You generally won't need to see your doctor to be diagnosed with a poison ivy rash. If you go to a clinic, your doctor will likely diagnose your rash by looking at it. You usually won't need further testing.
Poison ivy treatments usually involve self-care methods at home. And the rash typically goes away on its own in two to three weeks.
If the rash is widespread or causes many blisters, your doctor may prescribe an oral corticosteroid, such as prednisone, to reduce swelling. If a bacterial infection has developed at the rash site, your doctor might prescribe an oral antibiotic.
Lifestyle and home remedies
A poison ivy rash will eventually go away on its own. But the itching can be hard to deal with and make it difficult to sleep. If you scratch your blisters, they may become infected. Here are some steps you can take to help control the itching:
- Apply an over-the-counter cortisone cream or ointment (Cortizone 10) for the first few days.
- Apply calamine lotion or creams containing menthol.
- Take oral antihistamines, such as diphenhydramine (Benadryl), which may also help you sleep better. An over-the-counter antihistamine that won't make you so drowsy is loratadine (Alavert, Claritin, others).
- Soak the affected area in a cool-water bath that has about a half cup (100 grams) of baking soda or an oatmeal-based bath product (Aveeno) in it.
- Place cool, wet compresses on the affected area for 15 to 30 minutes several times a day.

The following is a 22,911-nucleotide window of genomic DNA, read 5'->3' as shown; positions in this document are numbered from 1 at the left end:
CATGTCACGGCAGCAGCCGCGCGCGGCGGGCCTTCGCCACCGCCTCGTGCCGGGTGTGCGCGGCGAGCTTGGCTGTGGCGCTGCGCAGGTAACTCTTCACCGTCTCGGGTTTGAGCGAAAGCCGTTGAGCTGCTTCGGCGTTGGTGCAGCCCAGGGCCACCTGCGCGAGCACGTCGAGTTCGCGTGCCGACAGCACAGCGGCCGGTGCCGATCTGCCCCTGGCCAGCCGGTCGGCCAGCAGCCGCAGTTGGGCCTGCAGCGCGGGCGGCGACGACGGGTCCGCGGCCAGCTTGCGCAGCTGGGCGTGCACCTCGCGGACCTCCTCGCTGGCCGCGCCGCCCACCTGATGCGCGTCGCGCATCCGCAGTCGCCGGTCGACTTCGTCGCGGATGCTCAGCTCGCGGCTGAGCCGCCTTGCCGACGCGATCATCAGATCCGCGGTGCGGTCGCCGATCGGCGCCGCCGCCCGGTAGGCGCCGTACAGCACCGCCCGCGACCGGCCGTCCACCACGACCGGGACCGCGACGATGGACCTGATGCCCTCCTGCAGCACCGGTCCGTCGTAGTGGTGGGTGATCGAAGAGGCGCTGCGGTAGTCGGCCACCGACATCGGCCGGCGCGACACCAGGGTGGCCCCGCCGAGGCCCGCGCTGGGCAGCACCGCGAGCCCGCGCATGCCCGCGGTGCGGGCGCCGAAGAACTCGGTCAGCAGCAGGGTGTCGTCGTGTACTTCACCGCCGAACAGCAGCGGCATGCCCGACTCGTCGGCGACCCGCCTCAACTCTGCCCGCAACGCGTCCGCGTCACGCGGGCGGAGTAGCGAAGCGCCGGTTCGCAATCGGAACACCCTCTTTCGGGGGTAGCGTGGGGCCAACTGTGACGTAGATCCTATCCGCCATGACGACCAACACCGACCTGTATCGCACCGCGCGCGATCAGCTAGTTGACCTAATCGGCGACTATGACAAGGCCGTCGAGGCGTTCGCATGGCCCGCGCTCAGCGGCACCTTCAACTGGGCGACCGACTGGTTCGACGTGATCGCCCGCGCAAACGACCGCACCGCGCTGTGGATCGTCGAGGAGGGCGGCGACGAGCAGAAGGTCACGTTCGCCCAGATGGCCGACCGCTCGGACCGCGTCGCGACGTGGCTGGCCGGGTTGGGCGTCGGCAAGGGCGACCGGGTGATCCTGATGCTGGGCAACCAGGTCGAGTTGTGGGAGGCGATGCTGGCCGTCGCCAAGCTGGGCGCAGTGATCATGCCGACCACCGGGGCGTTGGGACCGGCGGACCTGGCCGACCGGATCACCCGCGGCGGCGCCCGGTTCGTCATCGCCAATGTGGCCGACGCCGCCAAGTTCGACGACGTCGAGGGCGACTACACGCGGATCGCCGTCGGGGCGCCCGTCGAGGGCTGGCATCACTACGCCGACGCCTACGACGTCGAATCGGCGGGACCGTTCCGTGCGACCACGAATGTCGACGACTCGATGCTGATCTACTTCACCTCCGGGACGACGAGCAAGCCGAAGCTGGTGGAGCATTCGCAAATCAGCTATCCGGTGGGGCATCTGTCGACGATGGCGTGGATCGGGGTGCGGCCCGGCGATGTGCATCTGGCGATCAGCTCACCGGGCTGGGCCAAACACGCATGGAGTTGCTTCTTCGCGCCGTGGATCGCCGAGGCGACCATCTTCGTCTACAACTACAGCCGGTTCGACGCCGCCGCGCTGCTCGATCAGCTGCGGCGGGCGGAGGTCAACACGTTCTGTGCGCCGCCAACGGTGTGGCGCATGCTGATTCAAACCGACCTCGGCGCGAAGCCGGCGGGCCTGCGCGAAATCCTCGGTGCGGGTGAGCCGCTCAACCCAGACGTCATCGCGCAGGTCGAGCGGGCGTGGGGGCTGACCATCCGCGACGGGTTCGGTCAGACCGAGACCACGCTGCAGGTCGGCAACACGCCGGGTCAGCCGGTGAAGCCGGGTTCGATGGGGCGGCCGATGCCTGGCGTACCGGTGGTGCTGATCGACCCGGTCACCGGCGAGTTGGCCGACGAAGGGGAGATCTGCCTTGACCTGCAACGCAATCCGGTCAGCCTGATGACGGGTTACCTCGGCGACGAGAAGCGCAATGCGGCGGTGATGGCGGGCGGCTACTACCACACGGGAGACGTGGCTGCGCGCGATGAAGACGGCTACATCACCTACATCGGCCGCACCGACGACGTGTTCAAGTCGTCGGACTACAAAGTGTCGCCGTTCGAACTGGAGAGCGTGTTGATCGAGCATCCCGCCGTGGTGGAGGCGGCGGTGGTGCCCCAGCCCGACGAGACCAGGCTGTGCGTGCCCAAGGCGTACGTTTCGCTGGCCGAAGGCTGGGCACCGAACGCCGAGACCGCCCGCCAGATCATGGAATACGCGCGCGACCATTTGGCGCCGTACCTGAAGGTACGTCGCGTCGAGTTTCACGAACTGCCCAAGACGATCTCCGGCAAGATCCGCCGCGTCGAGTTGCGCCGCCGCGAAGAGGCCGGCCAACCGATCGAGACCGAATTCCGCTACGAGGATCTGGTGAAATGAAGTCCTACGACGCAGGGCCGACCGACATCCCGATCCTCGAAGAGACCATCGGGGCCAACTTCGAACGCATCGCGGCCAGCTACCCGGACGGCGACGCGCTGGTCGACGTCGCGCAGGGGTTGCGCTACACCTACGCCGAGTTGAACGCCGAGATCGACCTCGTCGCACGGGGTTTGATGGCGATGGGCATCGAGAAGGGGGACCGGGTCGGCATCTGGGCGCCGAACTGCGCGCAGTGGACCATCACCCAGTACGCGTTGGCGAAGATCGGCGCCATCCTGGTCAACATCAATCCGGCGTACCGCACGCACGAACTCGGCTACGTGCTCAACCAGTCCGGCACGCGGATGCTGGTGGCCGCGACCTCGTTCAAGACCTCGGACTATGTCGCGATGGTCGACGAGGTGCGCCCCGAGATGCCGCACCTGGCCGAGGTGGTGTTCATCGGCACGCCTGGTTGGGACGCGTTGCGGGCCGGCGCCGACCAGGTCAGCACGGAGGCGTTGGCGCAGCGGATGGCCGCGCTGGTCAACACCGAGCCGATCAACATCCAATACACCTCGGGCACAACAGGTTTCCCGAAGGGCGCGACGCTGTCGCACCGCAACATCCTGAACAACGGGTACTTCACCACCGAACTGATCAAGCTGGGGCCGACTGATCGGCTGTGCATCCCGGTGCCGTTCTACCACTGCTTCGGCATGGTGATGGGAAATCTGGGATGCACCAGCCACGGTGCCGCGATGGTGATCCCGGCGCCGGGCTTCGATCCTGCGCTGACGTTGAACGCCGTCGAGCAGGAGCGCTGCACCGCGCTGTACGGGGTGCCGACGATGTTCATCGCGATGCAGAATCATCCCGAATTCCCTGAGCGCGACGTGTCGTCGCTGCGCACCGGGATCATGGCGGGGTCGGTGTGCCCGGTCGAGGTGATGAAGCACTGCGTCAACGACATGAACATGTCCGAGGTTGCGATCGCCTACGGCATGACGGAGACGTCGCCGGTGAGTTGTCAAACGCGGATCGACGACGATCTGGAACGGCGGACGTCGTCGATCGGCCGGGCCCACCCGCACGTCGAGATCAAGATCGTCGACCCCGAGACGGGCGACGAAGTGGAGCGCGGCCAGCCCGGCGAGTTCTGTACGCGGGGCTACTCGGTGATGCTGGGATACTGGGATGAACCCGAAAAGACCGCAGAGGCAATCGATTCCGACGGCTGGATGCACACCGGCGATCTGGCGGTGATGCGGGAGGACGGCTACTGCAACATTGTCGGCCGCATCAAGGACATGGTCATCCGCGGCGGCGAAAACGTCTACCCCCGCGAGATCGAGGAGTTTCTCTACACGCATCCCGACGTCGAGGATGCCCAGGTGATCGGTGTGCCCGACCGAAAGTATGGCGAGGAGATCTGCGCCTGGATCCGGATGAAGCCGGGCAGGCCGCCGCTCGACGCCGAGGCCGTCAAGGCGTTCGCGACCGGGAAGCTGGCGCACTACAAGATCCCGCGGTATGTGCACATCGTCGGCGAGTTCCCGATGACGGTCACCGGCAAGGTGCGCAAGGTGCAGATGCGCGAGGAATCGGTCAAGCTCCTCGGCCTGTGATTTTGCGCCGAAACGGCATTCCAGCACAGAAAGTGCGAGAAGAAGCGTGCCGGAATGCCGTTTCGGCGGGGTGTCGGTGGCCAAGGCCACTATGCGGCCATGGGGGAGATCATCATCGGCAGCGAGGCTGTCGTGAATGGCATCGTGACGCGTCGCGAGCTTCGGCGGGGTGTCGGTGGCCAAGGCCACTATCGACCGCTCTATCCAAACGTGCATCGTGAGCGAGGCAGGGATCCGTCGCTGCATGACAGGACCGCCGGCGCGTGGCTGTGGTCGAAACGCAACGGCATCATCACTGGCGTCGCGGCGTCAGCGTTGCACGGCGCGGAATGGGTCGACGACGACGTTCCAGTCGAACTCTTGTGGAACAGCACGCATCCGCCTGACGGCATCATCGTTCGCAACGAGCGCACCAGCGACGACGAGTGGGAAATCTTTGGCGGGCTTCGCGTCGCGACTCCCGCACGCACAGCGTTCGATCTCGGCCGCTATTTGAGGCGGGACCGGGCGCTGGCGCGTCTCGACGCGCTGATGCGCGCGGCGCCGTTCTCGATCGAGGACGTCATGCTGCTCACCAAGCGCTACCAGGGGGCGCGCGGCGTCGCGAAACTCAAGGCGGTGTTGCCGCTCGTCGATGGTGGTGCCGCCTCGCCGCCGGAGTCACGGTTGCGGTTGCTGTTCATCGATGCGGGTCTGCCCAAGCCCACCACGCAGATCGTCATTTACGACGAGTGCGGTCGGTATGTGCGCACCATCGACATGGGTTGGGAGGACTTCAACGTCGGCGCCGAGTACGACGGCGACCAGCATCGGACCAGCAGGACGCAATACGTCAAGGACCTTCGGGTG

Preparing for your appointment
You probably won't need medical treatment for a poison ivy rash unless it spreads widely, persists for more than a few weeks or becomes infected. If you're concerned, you'll probably first see your primary care doctor. He or she might refer you to a doctor who specializes in skin disorders (dermatologist).
What you can do
Before your appointment, you may want to list all the medications, supplements and vitamins you take. Also, list questions you'd like to ask your doctor about your poison ivy rash. Examples include:
- How long will this rash last?
- Is it contagious?
- Is it OK to scratch?
- Will scratching spread the rash?
- Will popping the blisters spread the rash?
- What treatments are available, and which do you recommend?
- What can I do to help control the itching?
- If the rash doesn't go away or gets worse, when do you think I need to make another appointment with you?
- How can I prevent this in the future?
What to expect from your doctor
Your doctor is likely to ask you a number of questions, such as:
- When did you begin experiencing symptoms?
- Have you had a similar rash in the past?
- Have you spent time outdoors recently?
- What treatment steps have you already tried?
Oct. 17, 2020
- AskMayoExpert. Contact dermatitis. Mayo Clinic; 2019.
- Kermott CA, et al., eds. Poison ivy rash. In: Mayo Clinic Book of Home Remedies. 2nd ed. Time; 2017.
- Thompson DA. Poison ivy/oak/sumac. In: Adult Telephone Protocols: Office Version. 4th ed. American Academy of Pediatrics; 2019.
- AskMayoExpert. Poison ivy allergic contact dermatitis. Mayo Clinic; 2019.
- Outsmarting poison ivy and other poisonous plants. U.S. Food and Drug Administration. https://www.fda.gov/consumers/consumer-updates/outsmarting-poison-ivy-and-other-poisonous-plants. Accessed June 10, 2020.
- Prok L, et al. Poison ivy (Toxicodendron) dermatitis. http://www.uptodate.com/contents/search. Accessed June 10, 2020.
- Gibson LE (expert opinion). Mayo Clinic. Sept. 9, 2020.